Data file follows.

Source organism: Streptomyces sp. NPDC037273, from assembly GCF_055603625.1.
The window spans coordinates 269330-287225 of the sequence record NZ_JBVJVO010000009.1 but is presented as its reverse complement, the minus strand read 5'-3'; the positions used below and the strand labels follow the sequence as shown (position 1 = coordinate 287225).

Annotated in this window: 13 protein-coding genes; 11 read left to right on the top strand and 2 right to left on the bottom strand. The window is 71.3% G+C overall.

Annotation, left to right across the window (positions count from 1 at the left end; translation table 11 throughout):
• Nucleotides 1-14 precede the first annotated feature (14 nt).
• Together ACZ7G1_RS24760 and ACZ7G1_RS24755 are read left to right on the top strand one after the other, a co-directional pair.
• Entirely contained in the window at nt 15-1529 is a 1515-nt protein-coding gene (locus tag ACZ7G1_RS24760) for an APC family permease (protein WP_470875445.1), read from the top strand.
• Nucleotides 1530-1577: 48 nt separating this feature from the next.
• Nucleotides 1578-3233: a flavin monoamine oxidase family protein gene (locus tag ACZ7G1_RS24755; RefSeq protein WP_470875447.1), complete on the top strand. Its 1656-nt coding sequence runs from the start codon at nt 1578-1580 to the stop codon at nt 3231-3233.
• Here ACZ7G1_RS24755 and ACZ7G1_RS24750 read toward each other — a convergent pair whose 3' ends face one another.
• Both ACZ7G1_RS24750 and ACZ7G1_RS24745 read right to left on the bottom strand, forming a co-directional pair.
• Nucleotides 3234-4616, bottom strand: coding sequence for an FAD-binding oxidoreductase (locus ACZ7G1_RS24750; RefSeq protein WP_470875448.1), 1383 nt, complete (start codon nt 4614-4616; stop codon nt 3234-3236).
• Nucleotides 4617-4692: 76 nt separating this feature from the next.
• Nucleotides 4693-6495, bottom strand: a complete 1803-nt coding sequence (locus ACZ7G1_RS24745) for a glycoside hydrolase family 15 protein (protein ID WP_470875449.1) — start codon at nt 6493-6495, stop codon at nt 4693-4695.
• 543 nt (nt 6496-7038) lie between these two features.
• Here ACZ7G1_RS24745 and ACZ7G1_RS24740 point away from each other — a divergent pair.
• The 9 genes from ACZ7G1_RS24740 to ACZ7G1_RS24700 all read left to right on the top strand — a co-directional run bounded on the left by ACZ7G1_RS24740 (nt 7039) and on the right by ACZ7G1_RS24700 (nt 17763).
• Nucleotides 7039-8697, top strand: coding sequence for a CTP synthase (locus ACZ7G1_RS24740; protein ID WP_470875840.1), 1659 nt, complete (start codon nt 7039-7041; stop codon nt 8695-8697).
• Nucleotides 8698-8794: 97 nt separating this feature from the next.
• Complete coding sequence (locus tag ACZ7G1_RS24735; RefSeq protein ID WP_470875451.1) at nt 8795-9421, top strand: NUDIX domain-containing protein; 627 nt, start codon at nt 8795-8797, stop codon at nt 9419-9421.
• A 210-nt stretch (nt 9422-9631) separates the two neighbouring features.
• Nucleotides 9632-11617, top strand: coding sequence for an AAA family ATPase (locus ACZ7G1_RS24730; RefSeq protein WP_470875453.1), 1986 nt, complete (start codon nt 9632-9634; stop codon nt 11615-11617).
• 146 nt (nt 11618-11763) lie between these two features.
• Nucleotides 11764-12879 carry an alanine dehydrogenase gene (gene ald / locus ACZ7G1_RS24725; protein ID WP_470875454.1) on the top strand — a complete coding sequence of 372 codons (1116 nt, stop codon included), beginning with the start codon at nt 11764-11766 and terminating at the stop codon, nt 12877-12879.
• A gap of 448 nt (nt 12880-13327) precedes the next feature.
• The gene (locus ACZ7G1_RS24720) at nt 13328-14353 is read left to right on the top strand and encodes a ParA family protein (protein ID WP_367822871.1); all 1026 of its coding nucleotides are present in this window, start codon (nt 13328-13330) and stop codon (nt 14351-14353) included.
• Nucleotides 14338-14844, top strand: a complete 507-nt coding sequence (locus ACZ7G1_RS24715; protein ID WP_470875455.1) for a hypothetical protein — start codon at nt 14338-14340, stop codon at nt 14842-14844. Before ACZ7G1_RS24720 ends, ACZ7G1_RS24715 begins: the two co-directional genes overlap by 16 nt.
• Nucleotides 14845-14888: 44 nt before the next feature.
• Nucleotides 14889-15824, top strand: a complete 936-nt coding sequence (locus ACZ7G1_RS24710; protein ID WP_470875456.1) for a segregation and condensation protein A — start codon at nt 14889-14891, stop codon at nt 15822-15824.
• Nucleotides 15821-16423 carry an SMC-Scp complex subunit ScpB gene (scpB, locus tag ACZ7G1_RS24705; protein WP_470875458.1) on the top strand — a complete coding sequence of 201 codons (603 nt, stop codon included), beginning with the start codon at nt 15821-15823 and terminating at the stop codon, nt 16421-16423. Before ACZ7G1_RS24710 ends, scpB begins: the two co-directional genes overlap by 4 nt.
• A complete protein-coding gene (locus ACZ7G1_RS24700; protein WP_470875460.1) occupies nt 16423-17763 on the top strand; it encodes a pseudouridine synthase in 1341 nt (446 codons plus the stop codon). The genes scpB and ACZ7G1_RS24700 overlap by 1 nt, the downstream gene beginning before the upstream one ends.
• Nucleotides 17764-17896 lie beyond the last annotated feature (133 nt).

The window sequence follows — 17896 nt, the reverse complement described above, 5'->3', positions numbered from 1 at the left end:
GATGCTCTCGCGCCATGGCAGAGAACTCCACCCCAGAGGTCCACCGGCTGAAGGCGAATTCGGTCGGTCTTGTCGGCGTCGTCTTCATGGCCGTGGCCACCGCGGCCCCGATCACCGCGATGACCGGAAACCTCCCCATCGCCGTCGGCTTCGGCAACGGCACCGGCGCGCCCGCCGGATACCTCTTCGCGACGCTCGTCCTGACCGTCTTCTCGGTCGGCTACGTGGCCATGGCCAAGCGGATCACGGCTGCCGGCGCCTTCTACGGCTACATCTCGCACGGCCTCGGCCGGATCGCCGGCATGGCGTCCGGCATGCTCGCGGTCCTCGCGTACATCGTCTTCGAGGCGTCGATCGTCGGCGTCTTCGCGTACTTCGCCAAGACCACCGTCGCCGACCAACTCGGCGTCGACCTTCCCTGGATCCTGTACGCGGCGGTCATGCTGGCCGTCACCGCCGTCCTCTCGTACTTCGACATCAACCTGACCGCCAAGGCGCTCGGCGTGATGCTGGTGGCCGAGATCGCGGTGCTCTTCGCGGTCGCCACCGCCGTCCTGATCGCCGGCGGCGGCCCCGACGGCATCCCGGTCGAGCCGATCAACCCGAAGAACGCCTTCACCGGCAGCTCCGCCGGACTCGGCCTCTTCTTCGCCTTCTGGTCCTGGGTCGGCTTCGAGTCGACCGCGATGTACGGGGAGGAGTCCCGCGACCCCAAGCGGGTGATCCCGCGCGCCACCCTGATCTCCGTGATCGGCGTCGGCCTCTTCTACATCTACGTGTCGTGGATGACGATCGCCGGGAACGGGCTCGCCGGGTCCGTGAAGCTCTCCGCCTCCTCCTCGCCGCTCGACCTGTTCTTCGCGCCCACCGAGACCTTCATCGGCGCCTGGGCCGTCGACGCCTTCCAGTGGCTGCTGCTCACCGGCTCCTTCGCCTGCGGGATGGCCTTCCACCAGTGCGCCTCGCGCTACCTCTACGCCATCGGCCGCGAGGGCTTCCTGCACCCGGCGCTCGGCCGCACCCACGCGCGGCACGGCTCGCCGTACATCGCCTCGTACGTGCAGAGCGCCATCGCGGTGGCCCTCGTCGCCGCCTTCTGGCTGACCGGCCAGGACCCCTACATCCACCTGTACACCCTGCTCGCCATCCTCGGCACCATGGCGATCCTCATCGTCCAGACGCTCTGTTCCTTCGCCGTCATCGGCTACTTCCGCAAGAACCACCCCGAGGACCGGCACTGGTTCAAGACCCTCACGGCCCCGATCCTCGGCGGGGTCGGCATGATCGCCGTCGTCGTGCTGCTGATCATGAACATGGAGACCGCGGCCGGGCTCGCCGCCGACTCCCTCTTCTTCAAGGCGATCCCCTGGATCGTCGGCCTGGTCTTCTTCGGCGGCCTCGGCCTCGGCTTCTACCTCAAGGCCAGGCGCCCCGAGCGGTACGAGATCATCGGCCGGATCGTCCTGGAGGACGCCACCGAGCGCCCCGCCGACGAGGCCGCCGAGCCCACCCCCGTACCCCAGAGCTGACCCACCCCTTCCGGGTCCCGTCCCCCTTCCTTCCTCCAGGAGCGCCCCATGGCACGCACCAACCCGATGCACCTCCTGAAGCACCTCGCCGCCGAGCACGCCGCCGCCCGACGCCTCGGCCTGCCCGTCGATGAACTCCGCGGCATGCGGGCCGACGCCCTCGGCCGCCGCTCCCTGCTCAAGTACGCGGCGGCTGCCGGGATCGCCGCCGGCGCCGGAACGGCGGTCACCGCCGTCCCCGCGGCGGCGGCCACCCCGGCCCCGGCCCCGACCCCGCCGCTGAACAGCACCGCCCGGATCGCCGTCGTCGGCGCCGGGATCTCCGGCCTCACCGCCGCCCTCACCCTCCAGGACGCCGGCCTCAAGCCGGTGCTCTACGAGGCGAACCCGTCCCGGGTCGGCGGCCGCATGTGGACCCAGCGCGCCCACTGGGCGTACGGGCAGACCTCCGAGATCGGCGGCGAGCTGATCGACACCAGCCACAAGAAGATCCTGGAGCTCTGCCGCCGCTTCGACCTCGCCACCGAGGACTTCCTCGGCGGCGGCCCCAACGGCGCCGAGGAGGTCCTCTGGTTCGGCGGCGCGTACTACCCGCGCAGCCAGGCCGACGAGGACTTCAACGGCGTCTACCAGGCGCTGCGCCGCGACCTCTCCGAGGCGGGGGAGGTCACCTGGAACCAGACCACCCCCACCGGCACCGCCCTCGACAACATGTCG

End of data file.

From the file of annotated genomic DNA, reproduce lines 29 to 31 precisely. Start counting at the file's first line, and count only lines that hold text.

• Nucleotides 14889-15824, top strand: a complete 936-nt coding sequence (locus ACZ7G1_RS24710; protein ID WP_470875456.1) for a segregation and condensation protein A — start codon at nt 14889-14891, stop codon at nt 15822-15824.
• Nucleotides 15821-16423 carry an SMC-Scp complex subunit ScpB gene (scpB, locus tag ACZ7G1_RS24705; protein WP_470875458.1) on the top strand — a complete coding sequence of 201 codons (603 nt, stop codon included), beginning with the start codon at nt 15821-15823 and terminating at the stop codon, nt 16421-16423. Before ACZ7G1_RS24710 ends, scpB begins: the two co-directional genes overlap by 4 nt.
• A complete protein-coding gene (locus ACZ7G1_RS24700; protein WP_470875460.1) occupies nt 16423-17763 on the top strand; it encodes a pseudouridine synthase in 1341 nt (446 codons plus the stop codon). The genes scpB and ACZ7G1_RS24700 overlap by 1 nt, the downstream gene beginning before the upstream one ends.